Citizen Kane
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2016 | 2015 | 2014 | 2013 | 2012 | 2011 | 2010 | 2009 | 2008 | 2007 | 2006 | 2005 | 2004 | 2003 | 2002

1-20 of 21 items from 2016   « Prev | Next »


Did Ryan Reynolds Leak the 'Deadpool' Test Footage?

5 hours ago | MovieWeb | See recent MovieWeb news »

If you've been following the long and twisting road Deadpool took to land in theaters this Friday, then you surely know that the only reason it got a green light at 20th Century Fox is because of leaked test footage that showed off one of the movie's key action sequences. While the mostly CGI'd viral video was a big step in getting the movie made, no one associated with it will reveal who actually leaked the footage. Ryan Reynolds has long stated that he had nothing to do with it. But now he's changing his stance.

Deadpool is poised to have a gargantuan box office weekend. And it might even become the highest February opening in history, along with the biggest opening for an R rated movie ever. But in the early days, Fox just wasn't so sure about an extremely graphic and violent superhero movie. Especially after X-Men Origins: Wolverine »

- MovieWeb

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'Taxi Driver': 25 Things You (Probably) Didn't Know About Martin Scorsese's Classic

5 February 2016 7:00 AM, PST | Moviefone | See recent Moviefone news »

"You talkin' to me?"

It's the 40th anniversary of "Taxi Driver" (released on February 8, 1976), the movie that gave Robert De Niro his most famous line, put Martin Scorsese on the map, proved that the pre-teen Jodie Foster was an Oscar-worthy thespian, and (most notoriously) was cited by John Hinckley as an inspiration for his assassination attempt on President Ronald Reagan.

In honor of the film's anniversary, here are 25 things you need to know about how Travis Bickle came to be.

1. The script, by Paul Schrader (pictured, left), was semi-autobiographical. After a divorce and a break-up with a girlfriend, he wrote the movie while living in his car, feeling suicidal, obsessing about guns and pornography, and having spoken to no one for weeks. As he recalled in 2013, "Taxi Driver" was "an exorcism through art," and it worked.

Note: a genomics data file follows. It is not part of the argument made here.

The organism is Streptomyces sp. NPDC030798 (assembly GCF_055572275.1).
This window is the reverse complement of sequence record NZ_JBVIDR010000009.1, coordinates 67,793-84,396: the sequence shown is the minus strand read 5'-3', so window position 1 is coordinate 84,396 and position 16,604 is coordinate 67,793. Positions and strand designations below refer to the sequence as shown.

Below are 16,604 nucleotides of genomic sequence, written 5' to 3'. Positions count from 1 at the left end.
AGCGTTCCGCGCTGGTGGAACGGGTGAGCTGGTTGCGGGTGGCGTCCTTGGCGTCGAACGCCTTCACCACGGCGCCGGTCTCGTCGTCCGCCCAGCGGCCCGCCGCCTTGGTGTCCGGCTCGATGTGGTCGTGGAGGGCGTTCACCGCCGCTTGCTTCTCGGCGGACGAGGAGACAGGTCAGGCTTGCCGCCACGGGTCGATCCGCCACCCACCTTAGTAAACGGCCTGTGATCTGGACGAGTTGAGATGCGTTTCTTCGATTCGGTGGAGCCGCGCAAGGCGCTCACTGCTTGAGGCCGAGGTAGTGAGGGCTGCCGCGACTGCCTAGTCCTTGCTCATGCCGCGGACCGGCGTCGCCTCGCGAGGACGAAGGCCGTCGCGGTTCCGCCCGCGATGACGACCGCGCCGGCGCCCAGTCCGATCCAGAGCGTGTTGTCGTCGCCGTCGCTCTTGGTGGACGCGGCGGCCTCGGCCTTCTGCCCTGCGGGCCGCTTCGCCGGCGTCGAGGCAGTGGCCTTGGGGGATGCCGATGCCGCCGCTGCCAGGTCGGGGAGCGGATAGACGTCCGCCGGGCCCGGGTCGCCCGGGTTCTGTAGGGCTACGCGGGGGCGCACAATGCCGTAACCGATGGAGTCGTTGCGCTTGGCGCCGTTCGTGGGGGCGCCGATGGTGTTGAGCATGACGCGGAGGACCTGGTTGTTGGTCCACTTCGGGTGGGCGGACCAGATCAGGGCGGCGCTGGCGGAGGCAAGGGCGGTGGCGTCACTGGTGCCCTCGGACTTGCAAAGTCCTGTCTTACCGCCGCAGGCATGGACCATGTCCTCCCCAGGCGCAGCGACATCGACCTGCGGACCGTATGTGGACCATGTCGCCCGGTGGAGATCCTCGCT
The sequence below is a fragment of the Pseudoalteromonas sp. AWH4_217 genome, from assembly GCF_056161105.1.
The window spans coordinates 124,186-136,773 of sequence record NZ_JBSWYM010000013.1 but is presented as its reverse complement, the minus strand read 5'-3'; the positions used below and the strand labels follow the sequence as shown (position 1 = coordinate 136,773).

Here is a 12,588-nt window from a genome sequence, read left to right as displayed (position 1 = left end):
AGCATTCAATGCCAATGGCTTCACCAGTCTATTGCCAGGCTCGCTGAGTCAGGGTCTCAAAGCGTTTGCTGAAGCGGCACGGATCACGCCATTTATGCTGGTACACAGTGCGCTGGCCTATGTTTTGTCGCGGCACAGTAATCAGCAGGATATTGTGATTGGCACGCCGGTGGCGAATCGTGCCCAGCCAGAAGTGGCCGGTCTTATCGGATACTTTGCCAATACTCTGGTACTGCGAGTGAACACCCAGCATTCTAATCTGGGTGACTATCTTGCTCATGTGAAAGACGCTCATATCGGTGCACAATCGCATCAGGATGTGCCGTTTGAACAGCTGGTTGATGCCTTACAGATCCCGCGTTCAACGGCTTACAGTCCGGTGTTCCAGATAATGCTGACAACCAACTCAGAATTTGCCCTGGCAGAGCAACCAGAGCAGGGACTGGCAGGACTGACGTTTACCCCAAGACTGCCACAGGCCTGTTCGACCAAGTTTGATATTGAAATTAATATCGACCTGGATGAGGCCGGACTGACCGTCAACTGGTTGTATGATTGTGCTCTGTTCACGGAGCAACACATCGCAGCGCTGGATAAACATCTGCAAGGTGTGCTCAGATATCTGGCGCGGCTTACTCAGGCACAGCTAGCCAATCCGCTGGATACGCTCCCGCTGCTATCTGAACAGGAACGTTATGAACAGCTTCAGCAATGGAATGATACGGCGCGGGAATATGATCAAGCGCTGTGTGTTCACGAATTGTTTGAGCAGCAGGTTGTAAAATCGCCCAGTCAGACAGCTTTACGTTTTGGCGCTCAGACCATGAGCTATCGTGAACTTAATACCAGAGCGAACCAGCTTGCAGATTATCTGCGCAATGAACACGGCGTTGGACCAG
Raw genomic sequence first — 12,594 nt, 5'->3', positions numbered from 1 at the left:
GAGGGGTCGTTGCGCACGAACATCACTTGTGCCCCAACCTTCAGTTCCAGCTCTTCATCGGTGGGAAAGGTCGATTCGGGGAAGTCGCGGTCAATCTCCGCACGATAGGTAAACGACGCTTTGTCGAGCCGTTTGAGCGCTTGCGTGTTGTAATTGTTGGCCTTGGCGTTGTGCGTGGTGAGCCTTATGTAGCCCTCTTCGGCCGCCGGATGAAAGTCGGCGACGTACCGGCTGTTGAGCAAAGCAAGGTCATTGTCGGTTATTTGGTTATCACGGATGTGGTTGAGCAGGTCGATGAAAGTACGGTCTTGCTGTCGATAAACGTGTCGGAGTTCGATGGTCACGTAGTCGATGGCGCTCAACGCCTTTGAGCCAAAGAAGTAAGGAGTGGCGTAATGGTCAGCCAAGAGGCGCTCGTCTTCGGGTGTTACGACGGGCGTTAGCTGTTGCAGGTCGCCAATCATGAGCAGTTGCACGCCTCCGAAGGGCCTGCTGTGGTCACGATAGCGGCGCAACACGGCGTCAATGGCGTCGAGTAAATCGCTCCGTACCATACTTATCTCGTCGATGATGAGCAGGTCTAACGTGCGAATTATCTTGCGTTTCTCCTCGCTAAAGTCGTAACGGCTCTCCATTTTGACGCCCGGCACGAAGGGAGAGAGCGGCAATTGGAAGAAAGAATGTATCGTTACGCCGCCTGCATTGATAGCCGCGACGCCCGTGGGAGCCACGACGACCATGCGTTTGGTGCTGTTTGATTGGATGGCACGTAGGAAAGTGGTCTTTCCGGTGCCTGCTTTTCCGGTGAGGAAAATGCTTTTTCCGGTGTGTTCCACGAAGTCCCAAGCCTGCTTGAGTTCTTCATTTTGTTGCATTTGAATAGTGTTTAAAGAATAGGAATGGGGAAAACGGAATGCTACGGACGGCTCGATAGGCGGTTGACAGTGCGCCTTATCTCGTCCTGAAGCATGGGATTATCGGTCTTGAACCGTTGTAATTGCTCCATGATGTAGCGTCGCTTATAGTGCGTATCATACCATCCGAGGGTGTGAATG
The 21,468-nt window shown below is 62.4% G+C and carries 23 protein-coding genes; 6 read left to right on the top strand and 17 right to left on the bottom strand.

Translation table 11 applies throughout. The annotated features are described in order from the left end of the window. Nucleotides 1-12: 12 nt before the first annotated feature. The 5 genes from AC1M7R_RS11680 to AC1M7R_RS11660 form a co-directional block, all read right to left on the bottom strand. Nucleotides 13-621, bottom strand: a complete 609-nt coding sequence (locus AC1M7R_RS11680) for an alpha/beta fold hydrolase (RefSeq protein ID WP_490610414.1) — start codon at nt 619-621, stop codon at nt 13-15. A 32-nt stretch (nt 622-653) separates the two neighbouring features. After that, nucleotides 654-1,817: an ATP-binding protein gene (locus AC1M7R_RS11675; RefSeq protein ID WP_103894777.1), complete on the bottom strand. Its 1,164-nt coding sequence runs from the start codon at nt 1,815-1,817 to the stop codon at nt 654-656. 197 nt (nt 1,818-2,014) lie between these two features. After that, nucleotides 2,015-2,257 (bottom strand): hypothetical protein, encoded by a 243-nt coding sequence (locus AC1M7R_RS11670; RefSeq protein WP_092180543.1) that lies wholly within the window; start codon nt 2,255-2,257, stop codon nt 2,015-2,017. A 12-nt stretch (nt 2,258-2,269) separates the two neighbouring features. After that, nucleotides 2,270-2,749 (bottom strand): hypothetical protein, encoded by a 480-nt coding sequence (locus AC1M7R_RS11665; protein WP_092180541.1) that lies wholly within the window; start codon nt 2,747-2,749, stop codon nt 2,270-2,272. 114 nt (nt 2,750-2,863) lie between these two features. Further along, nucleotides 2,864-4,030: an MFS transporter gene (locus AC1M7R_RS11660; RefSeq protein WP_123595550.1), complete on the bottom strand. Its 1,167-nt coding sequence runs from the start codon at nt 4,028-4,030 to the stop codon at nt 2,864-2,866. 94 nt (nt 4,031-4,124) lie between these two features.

2. Martin Scorsese saw the script as early as 1972, but didn't yet have the clout to make it, »

- Gary Susman

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Box Office Democracy: Kung Fu Panda 3

4 February 2016 3:00 AM, PST | Comicmix.com | See recent Comicmix news »

I had no interest in seeing either of the first two Kung Fu Panda movies. I thought they were a place for a brand of Jack Black shtick that I had grown tired of by the time 2008 got here (for the record: peak Jack Black was 2003’s School of Rock). I had a strong idea of what these movies were, and I didn’t want anything to do with it. As far as Kung Fu Panda 3 is concerned, I was wrong. This is a charming movie, a funny movie, sometimes even a touching movie. I regretted nothing about my time spent watching Kung Fu Panda 3, and it’s the first movie of 2016 to make me feel that way.

Kung Fu Panda 3 tells a story I was happy to hear told. Po (Black) is told he needs to start teaching the rest of his action team (voiced by »

- Arthur Tebbel

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Rediscovery: Orson Welles’ Too Much Johnson

31 January 2016 6:15 AM, PST | Keyframe | See recent Keyframe news »

The record shows Orson Welles as a grand artist of serious subjects and baroque tastes. That alone is reason enough to hail the discovery, restoration and presentation of the long-thought-lost Too Much Johnson, a tribute to the silent slapstick shorts of Mack Sennett, Charlie Chaplin and Harold Lloyd. It is an unfinished project in its own right but is nonetheless complete enough to reveal a side of Welles so rarely exhibited to the public. That it was made three years before Citizen Kane makes it an invaluable find, a glimpse of the artist exploring the new medium of film with a natural affinity for the possibilities inherent in cinema. But that's a matter of historical scholarship. What matters to the rest of us is that Too Much Johnson is funny, clever, cheeky, inventive and genuinely accomplished, which makes it worth watching on its own modest yet playful merits.>> - Sean »

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Sundance: The Math Behind Fox Searchlight’s Record-Shattering ‘Birth of a Nation’ Deal